In my last post, I shared a the­o­ret­i­cal out­line of the S.M.A.R.T.E.R. model. We also looked in more detail at the first two pieces—spe­cific and mea­sur­able. Today I’m going to talk about the next three: attain­able, rel­e­vant, and timely.

With­out attain­able goals, it’s impos­si­ble to move for­ward in any busi­ness ven­ture. Most busi­nesses (except maybe char­i­ties) have a goal of increas­ing rev­enue over time. This is a good goal. It’s rel­e­vant for almost every­one. More­over, if you define it right, it will be attainable.

Mak­ing your goals attain­able goes hand in hand with mak­ing them spe­cific. If you’ve already gone through the spe­cific step of this exer­cise, you should already know what you’re try­ing to achieve and what and how behav­iors will change if the goal is met.

Now, assum­ing you have an over­all goal of increas­ing profit, you can make it attain­able by set­ting the right para­me­ters. Ask your­self, or the appro­pri­ate deci­sion mak­ers, these questions:

  • Exactly how much profit are we aim­ing for?
  • What is rea­son­able and man­age­able for your situation?

Using ana­lyt­ics is an impor­tant best prac­tice to set­ting attain­able goals. Look at your past met­rics in rev­enue, prof­its, losses, allo­ca­tions, attri­bu­tion, and KPIs. Look­ing at these num­bers can tell you infor­ma­tion like

  • peak sales dates,
  • sales trends, and
  • how much money you’ve spent in the past

It’s good to be opti­mistic and set chal­leng­ing goals, but they also have to be real­is­tic. Find­ing the bal­ance is an art and a sci­ence. It’s easy to set a profit goal that is too high. If it’s not attain­able and you fall far short if it, peo­ple can get dis­cour­aged and lose moti­va­tion or they lose bud­get for the next round of goals because stake­hold­ers believe they are not per­form­ing to stan­dards. On the other hand, when the chal­lenge is man­age­able and you meet an attain­able goal, it gives you action­able infor­ma­tion to help you take the next steps.

So now, we’ve looked at mak­ing goals attain­able. It should prob­a­bly go with­out say­ing that they should be rel­e­vant too. I will say it any­way: your goals need to be aligned with your company’s over­all strat­egy. Even if I could reach the amaz­ing goal of churn­ing out 1,000 piz­zas a day, it would not be rel­e­vant if I run a dry clean­ing busi­ness. Obvi­ously, this is an extreme exam­ple, but let’s take a look at a more rel­e­vant goal-setting process that sev­eral search mar­keters face fre­quently. You have an appli­ance busi­ness, and at the end of the day the appli­ance business’s goal is to gen­er­ate more rev­enue at a steady cost. As a search mar­keter, we can be hung up on other goals, such as improv­ing click­through rates (CTR) or an improved posi­tion on the search engine results pages. Does an improved CTR or rank­ing drive dol­lars to the bot­tom line? Pos­si­bly. Would a focus on send­ing more traf­fic to land­ing pages and through spe­cific key­words that have had proven cost effec­tive con­ver­sions be time bet­ter spent than focus­ing only on CTR or rank­ing? Yes.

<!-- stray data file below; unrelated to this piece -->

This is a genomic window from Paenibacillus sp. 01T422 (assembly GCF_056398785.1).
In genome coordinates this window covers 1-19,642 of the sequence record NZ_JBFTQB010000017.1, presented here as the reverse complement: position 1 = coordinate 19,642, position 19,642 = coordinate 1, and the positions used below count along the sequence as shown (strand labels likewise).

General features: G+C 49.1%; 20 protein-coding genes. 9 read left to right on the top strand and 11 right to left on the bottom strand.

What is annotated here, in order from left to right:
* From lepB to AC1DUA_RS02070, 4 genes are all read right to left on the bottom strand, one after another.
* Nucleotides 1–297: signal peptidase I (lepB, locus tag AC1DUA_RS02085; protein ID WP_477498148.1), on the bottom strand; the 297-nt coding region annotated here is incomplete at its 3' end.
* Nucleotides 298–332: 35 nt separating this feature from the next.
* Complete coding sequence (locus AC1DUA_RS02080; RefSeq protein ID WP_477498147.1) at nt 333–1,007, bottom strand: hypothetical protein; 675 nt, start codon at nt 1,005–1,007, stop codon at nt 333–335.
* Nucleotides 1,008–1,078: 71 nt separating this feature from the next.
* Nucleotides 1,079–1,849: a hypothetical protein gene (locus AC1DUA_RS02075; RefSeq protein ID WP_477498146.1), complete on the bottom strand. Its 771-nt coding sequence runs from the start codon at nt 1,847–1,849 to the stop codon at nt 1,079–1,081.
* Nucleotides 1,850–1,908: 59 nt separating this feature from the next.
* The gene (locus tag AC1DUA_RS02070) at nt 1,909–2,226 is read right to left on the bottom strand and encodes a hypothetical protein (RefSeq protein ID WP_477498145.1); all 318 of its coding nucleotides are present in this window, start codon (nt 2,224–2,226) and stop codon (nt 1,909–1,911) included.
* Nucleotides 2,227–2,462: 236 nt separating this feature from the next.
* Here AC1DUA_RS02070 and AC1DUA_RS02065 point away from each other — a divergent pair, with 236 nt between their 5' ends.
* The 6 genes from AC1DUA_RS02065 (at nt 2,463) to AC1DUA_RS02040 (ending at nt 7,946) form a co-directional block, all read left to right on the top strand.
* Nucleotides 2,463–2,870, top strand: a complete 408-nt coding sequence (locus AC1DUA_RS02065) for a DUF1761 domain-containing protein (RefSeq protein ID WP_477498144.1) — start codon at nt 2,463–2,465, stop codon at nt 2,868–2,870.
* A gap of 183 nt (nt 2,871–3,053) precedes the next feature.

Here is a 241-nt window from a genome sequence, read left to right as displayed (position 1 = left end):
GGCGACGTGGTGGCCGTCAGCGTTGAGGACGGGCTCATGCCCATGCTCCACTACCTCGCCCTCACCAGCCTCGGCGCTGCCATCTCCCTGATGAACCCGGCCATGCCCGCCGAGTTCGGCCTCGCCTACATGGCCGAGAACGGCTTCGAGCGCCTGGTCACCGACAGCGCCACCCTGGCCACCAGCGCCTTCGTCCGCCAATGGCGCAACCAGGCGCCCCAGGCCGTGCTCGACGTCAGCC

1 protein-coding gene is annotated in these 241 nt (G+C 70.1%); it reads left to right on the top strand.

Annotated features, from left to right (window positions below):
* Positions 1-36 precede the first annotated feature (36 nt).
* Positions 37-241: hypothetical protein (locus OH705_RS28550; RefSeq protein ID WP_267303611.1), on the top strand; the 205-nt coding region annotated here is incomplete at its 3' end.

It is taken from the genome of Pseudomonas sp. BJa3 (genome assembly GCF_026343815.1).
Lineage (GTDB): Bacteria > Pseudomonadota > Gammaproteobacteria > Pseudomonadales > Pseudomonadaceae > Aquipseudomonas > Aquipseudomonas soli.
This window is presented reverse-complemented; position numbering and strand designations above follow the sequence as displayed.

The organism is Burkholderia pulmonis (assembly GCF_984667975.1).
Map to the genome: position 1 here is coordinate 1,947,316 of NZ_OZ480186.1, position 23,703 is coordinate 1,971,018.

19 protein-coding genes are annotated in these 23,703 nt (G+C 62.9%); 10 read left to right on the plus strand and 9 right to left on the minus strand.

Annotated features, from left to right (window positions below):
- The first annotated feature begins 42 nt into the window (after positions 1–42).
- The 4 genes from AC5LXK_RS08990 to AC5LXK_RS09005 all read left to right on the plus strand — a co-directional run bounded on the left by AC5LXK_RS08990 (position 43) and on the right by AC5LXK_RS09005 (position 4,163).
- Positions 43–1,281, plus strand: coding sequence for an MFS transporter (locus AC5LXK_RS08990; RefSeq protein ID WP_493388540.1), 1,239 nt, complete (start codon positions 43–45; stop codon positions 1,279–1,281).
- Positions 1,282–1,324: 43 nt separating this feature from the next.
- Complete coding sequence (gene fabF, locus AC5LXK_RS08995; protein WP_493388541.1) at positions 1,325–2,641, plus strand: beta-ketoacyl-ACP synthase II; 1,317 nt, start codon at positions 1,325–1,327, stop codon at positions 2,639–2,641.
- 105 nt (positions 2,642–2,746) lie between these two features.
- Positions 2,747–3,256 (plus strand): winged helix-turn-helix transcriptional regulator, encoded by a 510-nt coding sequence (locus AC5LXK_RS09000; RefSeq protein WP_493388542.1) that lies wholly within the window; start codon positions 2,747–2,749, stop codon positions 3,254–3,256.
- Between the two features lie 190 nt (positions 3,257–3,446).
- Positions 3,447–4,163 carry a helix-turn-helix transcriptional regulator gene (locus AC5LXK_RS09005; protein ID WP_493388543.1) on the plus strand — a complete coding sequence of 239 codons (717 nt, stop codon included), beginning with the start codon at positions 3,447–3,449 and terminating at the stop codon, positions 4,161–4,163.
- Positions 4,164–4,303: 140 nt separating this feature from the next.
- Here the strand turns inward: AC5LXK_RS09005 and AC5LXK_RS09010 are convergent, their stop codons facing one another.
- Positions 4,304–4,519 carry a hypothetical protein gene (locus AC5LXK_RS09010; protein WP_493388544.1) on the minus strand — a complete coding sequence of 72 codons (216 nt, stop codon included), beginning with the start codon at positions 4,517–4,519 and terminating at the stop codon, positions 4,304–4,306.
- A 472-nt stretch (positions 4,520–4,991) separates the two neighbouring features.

Rel­e­vance is one area where it’s easy to make assump­tions and end up mak­ing mis­takes. Here’s an exam­ple. Writ­ing for MOZ, Macken­zie Fogel­son of Mack Web Solu­tions points out that mar­keters often get bogged down in tools—figuring out which new gad­gets will make our work eas­ier and how to use them. I’m all for tools—I love tools!—but as Macken­zie says, they can dis­tract us from rel­e­vant goals.

There­fore, the rel­e­vance step is all about match­ing your goals to your larger orga­ni­za­tion or busi­ness unit. This means you have to under­stand these goals well. Take time to talk with the right peo­ple and ask many questions.

The fifth and last step—timely—means that your goals should have a begin­ning and an end. This step is espe­cially impor­tant because it sup­ports all the oth­ers. A goal with no start and end is not spe­cific or mea­sur­able, and there’s a good chance it won’t be attain­able. Tim­ing should be rel­e­vant, spe­cific, and measurable.

If your busi­ness is just start­ing out, make sure you under­stand that it takes time to cre­ate, test, and make progress toward goals. Each time you reach a goal or define a new one, try to push your­self a bit fur­ther. You will reach or exceed your long-term goal if you pro­ceed in short bursts. This is how you cre­ate best practices.

By now, it should be clear that the steps in the SMARTER model over­lap. The acronym is lin­ear, which helps us remem­ber the steps. But they don’t always hap­pen in order, and that’s all right. Think through each step in what­ever order makes sense, and then use the SMARTER acronym as a check­list to make sure you haven’t left any­thing out. In my next post, we’ll talk about the E and R pieces.